This year the hashtag EverydayReality is a focal point of American Diabetes Month in November. Diabetes touches everyone, even those who aren’t among the 23 million diagnosed Americans.
Diabetes doesn’t discriminate. 1 in 3 Americans is at risk for diabetes. Health care costs for those with diabetes is 2.3 times greater than those who don’t have diabetes.
Cucamonga Valley Medical Group has brought diabetes to the forefront through its six-week Diabetes Education Program, which began October 11 and continues this month.
The program is coordinated by CVMG Nurse Practitioner Sarah Tamayo-Perez. Certified Diabetes Educator Noe Lopez, RN, and Maria Rojas, Hispanic community educator are instructors during the classes offered at no cost to CVMG Spanish-speaking patients.
We at CVMG encourage all our patients to learn about the effects of this disease that impacts so many people.
Know the Early Symptoms of Diabetes
Among the common symptoms of diabetes are:
- Urinating often
- Feeling very thirsty
- Feeling very hungry even though you are eating
- Extreme fatigue
- Blurry vision
- Cuts/bruises that are slow to heal
- Weight loss even though you are eating more (type 1)
- Tingling pain or numbness in the hands/feet (type 2)
Diabetes Myth Busters
The American Diabetes Association works to set the record straight and educate the world about diabetes and its risk factors by sharing common questions and answers. A few of these:
If you’re overweight, will you always develop type 2 diabetes?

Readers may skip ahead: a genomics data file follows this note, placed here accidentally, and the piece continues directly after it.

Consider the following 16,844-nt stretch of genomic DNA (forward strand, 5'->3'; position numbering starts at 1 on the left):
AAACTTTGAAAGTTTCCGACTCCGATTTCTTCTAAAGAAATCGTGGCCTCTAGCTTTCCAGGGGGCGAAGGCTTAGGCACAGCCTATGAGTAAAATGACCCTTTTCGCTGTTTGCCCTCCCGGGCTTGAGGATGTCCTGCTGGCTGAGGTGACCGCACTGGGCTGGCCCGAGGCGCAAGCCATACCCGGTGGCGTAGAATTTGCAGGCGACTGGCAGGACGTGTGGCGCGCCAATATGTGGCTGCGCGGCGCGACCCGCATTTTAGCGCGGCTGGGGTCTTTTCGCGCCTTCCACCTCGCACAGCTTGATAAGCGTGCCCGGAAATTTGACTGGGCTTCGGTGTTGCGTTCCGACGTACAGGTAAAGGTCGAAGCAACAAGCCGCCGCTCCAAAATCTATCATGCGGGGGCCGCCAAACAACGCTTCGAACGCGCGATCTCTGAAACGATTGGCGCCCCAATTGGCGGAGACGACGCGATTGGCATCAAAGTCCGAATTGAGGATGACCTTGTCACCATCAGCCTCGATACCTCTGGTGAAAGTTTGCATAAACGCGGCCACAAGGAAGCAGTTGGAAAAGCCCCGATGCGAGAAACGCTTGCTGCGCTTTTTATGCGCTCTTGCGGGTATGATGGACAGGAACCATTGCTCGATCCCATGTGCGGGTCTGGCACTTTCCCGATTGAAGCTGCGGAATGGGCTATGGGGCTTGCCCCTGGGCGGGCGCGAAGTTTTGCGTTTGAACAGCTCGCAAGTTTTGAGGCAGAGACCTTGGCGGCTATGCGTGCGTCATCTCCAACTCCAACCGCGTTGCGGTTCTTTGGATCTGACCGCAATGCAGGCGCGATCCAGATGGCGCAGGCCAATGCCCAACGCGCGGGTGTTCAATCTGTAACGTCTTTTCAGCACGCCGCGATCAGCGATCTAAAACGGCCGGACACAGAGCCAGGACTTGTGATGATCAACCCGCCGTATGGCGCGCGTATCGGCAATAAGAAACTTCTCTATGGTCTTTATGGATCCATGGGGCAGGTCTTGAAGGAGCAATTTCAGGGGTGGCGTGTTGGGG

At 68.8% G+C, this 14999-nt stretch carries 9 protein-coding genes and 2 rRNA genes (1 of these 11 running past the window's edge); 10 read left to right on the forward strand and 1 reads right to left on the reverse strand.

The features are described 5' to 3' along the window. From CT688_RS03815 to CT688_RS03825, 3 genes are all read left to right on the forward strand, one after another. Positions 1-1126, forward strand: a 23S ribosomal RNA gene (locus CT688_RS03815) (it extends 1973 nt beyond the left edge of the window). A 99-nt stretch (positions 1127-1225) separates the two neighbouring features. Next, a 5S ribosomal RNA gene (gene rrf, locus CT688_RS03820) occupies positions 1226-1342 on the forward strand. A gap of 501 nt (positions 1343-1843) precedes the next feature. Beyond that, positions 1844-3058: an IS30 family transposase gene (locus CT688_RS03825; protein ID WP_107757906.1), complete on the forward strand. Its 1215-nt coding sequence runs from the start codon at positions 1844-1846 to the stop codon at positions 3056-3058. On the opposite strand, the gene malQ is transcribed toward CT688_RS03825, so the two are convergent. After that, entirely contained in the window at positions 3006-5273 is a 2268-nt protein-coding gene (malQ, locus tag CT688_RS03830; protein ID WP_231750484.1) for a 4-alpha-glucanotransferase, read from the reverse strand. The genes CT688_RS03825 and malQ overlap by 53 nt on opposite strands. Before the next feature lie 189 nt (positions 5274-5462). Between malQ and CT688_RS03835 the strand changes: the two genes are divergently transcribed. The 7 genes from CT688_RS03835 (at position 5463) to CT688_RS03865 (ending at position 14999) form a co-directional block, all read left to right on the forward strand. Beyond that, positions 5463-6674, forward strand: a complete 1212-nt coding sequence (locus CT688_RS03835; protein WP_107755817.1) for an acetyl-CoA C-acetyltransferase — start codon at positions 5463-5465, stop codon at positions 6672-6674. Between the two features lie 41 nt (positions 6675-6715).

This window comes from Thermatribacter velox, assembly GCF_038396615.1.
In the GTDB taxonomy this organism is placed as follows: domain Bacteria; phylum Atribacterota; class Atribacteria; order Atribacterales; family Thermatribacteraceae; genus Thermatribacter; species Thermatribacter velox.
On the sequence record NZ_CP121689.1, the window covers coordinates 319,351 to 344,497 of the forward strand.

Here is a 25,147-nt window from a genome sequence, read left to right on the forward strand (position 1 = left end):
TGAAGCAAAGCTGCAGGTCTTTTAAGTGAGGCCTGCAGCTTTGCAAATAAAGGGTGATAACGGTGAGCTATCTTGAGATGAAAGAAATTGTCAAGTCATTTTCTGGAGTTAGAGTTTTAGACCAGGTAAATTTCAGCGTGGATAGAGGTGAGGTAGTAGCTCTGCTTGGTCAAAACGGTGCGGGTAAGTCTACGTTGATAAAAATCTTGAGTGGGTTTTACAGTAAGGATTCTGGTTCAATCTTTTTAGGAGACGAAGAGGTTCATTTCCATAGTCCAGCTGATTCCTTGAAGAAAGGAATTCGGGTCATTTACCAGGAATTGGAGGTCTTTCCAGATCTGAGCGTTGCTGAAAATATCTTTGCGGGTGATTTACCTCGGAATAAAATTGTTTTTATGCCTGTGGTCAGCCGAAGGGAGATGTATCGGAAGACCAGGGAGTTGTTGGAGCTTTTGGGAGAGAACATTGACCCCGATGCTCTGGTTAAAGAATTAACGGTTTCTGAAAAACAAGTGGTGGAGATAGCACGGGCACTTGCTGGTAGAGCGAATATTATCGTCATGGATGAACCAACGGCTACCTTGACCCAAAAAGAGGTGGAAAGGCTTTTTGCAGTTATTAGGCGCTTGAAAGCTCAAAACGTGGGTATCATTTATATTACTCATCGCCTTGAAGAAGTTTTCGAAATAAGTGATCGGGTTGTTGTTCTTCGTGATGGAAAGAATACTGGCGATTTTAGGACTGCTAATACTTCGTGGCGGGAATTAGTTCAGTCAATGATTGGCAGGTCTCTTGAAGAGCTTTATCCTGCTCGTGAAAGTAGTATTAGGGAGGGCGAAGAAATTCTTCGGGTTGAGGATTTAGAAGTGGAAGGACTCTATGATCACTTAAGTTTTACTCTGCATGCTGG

Being overweight is a risk factor for developing diabetes, but other risk factors such as how much physical activity you get, family history, ethnicity and age also play a role. Many people with type 2 diabetes are at a normal weight or only moderately overweight.
Is diabetes caused by eating sugar?
A diet high in calories from any source, including sugar, contributes to weight gain and weight gain increases your risk of type 2 diabetes. Type 1 diabetes is caused by genetics and unknown factors that trigger the onset of the disease.
Do sugary drinks cause diabetes?
Research has also shown that drinking sugary drinks is linked to type 2 diabetes. The American Diabetes Association recommends that people avoid drinking sugar-sweetened beverages to help prevent type-2 diabetes.
Sugary drinks also raise blood glucose (also called blood sugar) and can provide several hundred calories in just one serving. Just one 12-ounce can of regular soda has about 150 calories and 40 grams of carbohydrate. This is the same amount of carbohydrate in 10 teaspoons of sugar.
Is diabetes a serious disease?
Yes. Diabetes causes more deaths per year than breast cancer and AIDS combined, and having diabetes nearly doubles your chance of having a heart attack. The good news is that managing your diabetes can reduce your risk for diabetes complications.